Entering the Ouse

By Paula Bohince Paula Bohince Read the Q & A
First the bad boots
give up their strength, then the toes lift
their anchors. The ankle
bones are broken,
and so on, until the bladder lets go, without
shame, and the genital
organ washes away, the ovum
and her fertile signals. A proxy pain
stands in for the larger

Has nothing to do
with tufts of snow blown upon
the unforgiving surface,
but how I mistook the beauty of those particle
deaths, their of-the-world
stardom, as a kind of metaphysical river,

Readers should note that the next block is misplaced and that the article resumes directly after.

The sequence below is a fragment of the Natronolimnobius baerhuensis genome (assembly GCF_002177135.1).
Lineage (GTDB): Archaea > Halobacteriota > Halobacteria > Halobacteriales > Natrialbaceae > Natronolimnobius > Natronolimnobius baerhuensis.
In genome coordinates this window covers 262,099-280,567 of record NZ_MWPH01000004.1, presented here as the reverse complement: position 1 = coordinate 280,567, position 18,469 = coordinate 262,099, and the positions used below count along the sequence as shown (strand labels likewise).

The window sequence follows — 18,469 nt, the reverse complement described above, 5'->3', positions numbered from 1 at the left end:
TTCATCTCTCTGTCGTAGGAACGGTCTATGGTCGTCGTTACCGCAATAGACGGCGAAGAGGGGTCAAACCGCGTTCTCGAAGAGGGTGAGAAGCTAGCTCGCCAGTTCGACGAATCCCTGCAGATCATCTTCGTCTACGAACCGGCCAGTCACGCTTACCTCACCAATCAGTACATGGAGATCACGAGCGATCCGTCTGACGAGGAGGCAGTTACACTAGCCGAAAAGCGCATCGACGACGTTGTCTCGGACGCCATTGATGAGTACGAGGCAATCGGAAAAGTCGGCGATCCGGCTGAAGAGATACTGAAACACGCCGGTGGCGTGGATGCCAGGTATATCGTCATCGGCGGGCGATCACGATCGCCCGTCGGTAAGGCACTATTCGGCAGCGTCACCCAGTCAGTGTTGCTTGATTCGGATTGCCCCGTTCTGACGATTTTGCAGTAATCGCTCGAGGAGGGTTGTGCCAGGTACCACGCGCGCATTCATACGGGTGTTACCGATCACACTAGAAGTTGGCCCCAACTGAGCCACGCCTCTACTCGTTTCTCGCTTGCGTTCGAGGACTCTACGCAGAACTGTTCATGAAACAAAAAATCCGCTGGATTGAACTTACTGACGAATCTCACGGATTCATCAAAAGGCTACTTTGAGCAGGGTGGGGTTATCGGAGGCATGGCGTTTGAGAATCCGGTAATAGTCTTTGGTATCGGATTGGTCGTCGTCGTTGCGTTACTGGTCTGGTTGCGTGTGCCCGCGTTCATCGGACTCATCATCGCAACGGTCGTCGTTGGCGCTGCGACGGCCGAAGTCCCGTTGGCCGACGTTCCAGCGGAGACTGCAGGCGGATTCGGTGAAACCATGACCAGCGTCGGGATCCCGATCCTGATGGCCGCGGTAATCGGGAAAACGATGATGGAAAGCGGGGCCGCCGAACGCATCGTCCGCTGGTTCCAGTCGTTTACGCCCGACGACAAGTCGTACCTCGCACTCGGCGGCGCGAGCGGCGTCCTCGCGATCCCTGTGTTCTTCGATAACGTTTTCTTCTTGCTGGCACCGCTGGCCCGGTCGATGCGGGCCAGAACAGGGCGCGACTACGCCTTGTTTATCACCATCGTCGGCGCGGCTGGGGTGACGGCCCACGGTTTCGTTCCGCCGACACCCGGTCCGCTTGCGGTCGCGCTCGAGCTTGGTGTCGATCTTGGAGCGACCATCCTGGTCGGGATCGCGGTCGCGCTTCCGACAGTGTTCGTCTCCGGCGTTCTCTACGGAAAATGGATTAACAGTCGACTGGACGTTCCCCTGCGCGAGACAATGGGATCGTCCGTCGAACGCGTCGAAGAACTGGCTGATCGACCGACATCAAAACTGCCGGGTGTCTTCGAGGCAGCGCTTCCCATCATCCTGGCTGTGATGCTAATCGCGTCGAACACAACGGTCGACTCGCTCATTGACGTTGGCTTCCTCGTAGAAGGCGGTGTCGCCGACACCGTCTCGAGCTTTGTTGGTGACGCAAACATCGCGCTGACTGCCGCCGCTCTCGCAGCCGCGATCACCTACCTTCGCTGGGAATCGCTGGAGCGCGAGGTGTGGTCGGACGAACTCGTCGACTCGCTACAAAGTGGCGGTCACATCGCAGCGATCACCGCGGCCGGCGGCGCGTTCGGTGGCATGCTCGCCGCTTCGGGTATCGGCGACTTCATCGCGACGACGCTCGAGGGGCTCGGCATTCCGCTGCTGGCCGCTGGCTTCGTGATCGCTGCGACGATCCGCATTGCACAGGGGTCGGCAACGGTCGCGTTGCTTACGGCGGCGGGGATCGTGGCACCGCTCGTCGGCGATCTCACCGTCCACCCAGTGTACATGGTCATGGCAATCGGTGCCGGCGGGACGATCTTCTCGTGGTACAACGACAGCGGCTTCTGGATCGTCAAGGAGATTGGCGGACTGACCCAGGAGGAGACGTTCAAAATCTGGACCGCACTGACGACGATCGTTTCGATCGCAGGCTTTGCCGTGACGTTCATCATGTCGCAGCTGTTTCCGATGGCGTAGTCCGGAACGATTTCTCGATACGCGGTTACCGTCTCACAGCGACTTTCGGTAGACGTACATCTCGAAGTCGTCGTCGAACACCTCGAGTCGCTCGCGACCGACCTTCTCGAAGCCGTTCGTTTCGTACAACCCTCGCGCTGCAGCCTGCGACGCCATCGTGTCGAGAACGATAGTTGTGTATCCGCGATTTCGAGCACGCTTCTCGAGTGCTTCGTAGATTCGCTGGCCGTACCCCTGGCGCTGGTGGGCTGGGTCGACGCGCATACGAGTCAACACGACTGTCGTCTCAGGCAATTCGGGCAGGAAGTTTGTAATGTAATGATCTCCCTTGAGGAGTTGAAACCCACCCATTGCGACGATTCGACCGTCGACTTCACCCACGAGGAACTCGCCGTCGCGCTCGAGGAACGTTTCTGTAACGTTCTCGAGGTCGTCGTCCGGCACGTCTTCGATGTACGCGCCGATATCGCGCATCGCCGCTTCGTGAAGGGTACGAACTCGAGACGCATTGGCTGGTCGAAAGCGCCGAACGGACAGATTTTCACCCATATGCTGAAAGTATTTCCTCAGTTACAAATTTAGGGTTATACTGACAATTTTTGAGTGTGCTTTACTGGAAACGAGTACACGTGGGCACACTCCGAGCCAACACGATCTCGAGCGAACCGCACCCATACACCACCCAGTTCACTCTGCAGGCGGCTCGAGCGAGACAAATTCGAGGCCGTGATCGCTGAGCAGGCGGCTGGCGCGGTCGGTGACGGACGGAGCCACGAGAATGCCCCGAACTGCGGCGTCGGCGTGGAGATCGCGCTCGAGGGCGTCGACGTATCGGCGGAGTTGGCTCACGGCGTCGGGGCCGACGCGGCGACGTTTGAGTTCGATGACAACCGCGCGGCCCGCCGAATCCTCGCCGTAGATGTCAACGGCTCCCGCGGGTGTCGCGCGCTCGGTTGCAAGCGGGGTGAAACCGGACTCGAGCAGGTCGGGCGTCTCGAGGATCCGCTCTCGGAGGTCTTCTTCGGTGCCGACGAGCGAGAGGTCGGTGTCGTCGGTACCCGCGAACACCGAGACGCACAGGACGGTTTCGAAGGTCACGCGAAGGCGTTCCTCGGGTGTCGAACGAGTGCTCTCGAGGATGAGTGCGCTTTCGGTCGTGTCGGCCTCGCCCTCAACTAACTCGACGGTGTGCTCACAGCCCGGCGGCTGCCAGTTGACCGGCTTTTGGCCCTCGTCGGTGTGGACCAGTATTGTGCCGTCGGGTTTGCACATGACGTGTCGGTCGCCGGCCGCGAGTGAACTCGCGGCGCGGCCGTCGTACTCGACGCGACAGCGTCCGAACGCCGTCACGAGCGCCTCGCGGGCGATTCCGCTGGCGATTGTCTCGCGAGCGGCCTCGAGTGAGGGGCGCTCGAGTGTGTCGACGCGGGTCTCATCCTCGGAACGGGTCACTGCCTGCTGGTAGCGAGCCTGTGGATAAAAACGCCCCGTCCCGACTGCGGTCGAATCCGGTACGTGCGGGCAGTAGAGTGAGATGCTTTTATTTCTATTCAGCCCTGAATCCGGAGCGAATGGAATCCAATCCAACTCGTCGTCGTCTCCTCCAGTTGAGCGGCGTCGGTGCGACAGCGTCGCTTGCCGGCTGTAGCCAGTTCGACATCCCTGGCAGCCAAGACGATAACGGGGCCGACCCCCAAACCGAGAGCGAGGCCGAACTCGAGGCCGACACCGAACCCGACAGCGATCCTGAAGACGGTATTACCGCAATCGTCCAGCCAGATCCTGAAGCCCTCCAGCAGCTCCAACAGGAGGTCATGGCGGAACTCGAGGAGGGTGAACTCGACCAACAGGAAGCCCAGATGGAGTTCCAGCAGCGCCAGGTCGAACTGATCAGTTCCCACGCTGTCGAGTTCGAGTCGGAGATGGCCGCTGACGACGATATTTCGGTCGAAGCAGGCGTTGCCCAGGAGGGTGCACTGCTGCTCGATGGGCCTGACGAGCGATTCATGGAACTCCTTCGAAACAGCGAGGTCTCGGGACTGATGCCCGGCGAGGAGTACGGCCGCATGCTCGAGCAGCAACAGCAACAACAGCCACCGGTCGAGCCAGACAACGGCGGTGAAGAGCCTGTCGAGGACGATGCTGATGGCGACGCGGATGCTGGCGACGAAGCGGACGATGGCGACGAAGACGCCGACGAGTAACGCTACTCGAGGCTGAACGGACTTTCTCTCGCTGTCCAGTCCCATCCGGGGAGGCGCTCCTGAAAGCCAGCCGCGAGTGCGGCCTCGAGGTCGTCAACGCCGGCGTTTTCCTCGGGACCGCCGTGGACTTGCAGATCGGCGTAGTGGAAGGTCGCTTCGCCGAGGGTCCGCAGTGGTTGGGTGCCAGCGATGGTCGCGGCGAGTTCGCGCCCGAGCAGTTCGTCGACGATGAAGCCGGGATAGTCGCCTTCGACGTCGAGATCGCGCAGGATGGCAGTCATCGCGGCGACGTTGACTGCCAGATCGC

that if I looked long enough,
with enough reverence...

Let my waist, bled numb, stand in
for that miscalculation. And the severed
friendships in the current’s wake, the bloom
blown off the stricken
self. I saw formal water,
knowing my body wanted to go there.
My only child. How
I’ve betrayed you.

Source: Poetry (December 2010).


This poem originally appeared in the December 2010 issue of Poetry magazine

December 2010
 Paula  Bohince


Paula Bohince is the author of two poetry collections, both from Sarabande Books: Incident at the Edge of Bayonet Woods (2008) and The Children (2012). She lives in Pennsylvania.

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Poem Categorization

SUBJECT Living, The Body

Poetic Terms Free Verse

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